Life & Culture

Not Safe For Work Book review: Playing the Hollywood game

Engaging adult debut set in Obama-era America is undeniably informed by the Harvey Weinstein scandal


Not Safe For Work
by Isabel Kaplan
Michael Joseph £16.99

This engaging adult debut is set in Obama-era America, but it’s undeniably informed by the Harvey Weinstein scandal and Hollywood’s subsequent #MeToo movement.

Our heroine, a young Jewish Los Angeles native who has just taken an assistant job at a TV studio, is no naïf.

A Harvard graduate, she’s smart enough to know what is expected of women like her in this world: it’s not enough to be good at your job, you need to also be appealing and attractive, and willing to play the game, whatever that may be.

Nor is she innocent to the power dynamics of the industry, securing her position through nepotism like many of those before her.

And she knows too well what men are capable of. Her mother is a veteran feminist campaigner, a lawyer who now practises corporate law but who once fought a public battle for the rights of women who had been assaulted or raped.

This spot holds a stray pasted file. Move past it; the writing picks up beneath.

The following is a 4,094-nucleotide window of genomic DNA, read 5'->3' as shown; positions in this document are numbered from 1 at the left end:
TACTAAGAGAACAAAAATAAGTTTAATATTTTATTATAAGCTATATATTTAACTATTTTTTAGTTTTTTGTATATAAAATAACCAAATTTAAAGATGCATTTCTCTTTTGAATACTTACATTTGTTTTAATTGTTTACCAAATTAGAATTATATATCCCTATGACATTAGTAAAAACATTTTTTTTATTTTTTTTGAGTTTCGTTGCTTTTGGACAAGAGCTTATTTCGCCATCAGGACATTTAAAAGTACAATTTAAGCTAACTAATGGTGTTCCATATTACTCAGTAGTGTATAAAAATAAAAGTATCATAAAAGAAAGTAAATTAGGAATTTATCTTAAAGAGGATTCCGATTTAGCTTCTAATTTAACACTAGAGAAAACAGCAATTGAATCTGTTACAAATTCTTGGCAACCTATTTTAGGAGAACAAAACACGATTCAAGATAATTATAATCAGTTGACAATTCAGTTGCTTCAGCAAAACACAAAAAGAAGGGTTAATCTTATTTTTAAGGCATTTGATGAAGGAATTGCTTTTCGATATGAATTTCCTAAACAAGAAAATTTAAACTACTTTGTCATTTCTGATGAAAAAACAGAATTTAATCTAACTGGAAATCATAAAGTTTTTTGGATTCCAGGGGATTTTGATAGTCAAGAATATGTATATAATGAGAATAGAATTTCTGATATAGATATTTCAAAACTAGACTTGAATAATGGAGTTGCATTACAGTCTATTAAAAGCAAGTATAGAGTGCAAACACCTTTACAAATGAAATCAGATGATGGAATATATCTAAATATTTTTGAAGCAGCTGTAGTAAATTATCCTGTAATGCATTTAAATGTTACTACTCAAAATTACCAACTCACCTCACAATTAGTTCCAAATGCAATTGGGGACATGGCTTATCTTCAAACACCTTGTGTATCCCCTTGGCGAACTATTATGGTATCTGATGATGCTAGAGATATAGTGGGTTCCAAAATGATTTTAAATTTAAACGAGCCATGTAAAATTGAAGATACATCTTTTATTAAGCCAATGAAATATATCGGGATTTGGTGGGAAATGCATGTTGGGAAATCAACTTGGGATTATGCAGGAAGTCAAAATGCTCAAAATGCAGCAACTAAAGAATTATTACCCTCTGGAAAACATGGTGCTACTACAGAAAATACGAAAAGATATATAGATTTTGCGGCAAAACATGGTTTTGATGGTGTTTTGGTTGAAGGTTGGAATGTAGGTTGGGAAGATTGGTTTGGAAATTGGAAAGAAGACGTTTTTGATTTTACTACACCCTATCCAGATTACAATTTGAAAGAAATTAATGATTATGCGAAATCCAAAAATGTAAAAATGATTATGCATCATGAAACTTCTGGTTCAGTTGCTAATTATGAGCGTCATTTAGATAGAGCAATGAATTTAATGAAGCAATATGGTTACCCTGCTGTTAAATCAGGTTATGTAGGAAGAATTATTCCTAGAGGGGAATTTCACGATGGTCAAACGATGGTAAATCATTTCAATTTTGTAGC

But despite her worldliness, she finds a world even more rotten at the core than she’d expected, one where male studio executives can do what they want, when they want, and the women are expected to be grateful.

Meanwhile, her outwardly impressive but privately difficult and unstable mother is a constant source of stress. At some point, something has to give. The question is, is success worth all the compromises? And at what point do you become complicit in a system you recognise is problematic?

If that sounds serious and worthy, fear not: this is an energetic page-turner with plenty of delicious insights into Hollywood (the author previously worked at a TV network and still works in entertainment) and countless witty, wry passages (especially those skewering the terrible television shows that get pitched to the studio).

Her heroine is warm and someone to fight for, even when she’s making bad choices, while the specifically Jewish mother-daughter dynamic (so much guilt) sits just the right side of stereotypical. Light and gossipy in tone, if it’s a beach read it’s also one that will make you think.

Perhaps unsurprisingly, you could see this as a brilliant film, exactly the sort of complex female-led story Hollywood has long been slow to commission.

This may not be the definitive #MeToo novel, but it’s a reminder why that movement happened and how much there is still to do.

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